I arrived home from 17 days in Bangladesh at 9.30 pm last night.
It was a brilliant trip, great to see Practical Action on the ground, the positive impacts our work is having on the lives of some of the poorest people in the world, to speak with our effective, and often inspirational, staff and to hear about how our knowledge sharing work is taking the benefits of our work to many millions more. The multiplier effect – leveraging every ounce of benefit from our work to the benefit of poor communities.
We do a great job and we should be proud.
But as I try and capture my impressions I am also left with the sense of so much need. The expressionless faces of the girl textile workers plodding into factories, the beggars some with obviously drugged babies, the people living in make shift tents by the side of the road – the black plastic covering ripped by rain and storms. Conversations about extremely high malnutrition in children –the figure quoted was nearly 50% – and the already felt impacts if climate change.
Together – Communities, Practical Action, and our supporters – we are doing great things – helping people make a living, get enough food to eat, access clean water, decent sanitation – but we also have to be humble and say we are not doing enough.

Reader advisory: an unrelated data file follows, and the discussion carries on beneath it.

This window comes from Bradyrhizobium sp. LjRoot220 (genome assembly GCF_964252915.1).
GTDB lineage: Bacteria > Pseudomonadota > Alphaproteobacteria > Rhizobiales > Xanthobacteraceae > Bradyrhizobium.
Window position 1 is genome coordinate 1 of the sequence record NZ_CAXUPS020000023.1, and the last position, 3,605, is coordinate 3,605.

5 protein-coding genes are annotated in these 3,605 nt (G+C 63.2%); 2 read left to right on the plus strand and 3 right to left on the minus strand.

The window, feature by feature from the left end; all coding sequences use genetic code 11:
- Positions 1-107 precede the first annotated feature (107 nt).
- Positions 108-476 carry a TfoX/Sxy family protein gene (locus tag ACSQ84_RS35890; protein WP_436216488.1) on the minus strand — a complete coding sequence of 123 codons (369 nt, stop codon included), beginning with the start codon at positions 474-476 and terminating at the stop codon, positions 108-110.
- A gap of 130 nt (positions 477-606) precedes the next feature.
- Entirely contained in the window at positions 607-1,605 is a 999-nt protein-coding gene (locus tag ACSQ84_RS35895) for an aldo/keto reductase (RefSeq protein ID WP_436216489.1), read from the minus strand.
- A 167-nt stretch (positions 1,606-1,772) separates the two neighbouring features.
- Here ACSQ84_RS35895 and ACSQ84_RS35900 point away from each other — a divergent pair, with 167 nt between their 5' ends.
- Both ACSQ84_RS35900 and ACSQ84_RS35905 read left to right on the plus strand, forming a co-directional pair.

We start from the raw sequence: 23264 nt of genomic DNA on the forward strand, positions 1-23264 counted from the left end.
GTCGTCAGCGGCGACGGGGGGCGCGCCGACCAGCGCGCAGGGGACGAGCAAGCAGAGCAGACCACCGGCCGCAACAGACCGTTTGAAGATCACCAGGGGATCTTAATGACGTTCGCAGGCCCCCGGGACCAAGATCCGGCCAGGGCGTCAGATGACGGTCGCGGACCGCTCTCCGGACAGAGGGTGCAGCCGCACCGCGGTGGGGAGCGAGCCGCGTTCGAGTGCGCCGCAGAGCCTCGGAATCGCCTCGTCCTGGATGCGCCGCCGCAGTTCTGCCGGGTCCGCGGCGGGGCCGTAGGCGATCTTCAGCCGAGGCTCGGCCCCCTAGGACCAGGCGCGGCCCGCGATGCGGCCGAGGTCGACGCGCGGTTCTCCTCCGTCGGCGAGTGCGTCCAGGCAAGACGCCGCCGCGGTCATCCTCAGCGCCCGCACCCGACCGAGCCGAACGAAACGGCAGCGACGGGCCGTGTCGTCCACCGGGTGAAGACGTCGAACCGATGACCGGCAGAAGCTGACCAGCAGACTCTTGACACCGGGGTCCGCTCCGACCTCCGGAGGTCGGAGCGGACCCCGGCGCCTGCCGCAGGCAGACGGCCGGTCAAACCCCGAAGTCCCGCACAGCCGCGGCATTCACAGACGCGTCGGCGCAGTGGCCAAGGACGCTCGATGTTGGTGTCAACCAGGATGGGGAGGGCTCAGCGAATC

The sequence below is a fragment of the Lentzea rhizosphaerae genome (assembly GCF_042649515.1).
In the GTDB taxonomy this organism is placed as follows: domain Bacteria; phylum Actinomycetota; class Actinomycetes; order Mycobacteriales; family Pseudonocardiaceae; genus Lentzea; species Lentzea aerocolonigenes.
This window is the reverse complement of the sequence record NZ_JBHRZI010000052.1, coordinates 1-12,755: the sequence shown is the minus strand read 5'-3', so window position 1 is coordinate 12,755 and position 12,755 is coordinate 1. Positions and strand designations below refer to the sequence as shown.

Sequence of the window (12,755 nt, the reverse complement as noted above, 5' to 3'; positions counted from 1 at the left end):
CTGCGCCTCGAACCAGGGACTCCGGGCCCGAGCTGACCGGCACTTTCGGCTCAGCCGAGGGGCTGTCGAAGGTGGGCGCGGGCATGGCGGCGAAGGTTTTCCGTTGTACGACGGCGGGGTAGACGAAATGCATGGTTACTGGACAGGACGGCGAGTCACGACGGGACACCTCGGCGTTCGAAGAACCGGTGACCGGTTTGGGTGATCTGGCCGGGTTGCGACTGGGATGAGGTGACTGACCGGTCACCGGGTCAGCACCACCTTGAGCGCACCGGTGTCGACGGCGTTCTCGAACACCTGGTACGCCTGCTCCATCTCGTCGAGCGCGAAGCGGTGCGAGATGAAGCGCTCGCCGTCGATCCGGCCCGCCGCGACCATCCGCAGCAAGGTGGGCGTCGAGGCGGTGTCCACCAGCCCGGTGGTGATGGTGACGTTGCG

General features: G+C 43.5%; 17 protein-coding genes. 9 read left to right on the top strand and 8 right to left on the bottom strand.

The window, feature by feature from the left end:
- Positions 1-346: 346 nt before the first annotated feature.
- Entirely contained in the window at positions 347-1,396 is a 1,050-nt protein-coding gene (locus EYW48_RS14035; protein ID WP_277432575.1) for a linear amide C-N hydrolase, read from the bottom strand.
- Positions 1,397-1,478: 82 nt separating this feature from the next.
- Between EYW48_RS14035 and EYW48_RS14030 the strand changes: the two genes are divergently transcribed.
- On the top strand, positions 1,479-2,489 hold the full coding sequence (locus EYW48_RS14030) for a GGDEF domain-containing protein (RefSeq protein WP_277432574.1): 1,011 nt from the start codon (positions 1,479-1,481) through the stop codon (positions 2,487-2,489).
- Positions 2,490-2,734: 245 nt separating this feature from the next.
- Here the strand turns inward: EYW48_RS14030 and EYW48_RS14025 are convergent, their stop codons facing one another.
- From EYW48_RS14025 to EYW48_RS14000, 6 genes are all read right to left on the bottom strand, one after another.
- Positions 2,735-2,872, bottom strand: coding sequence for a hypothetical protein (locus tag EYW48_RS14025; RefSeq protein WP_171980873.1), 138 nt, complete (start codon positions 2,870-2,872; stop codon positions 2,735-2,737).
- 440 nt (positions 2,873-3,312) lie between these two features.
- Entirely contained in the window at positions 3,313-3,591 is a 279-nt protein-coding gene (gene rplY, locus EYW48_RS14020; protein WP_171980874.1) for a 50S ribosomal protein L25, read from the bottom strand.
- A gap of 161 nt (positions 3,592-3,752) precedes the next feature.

That’s not to down play our vital work but returning home to my healthy family, my safe home, my brilliant job the contrast is extreme.
While in Bangladesh we had a meeting where the Dhaka based team sought to share Practical Action’s learning with others and to learn from other NGOs. Care, Action Aid, IRRI (International Rice Research Institute), World Fish Centre etc. were there.
One guy who came to the meeting was A. Atiq Rahman – he was amazing, inspirational. Look him up on Google and you get a sense of how fortunate we were to have him there. Brilliant that he is a friend of Practical Action. He spoke of how in the late 70s we believed we could change the world and now with the impact and wisdom of age we look for smaller steps. Of how those small steps are vital but not enough – we still need to change the world but no longer have confidence in how. Politics being by the nature of democratic terms of office, the art of language not action and short not long term views.
Practical Action believes that we have to change the world. We believe 100% that the work we are doing to make people’s lives better is vital but we also believe that we need to find a way to deliver technology justice.
My reflection on my visit to Bangladesh is that change is complex but can happen. What’s great about Practical Action is our work but also our vision, our values and inspiration.
Schumacher in Small is Beautiful – to paraphrase said – we need to act to protect our world, to find meaning and a quality of life more fulfilling than consumerism, to find a new way of doing development – and when asked who should lead he said – each and every one of us whether rich or poor, young or old powerful or powerless – to talk about the future is only useful if it leads to action now.
My overall reflection on my visit to Bangladesh is to echo Schumacher !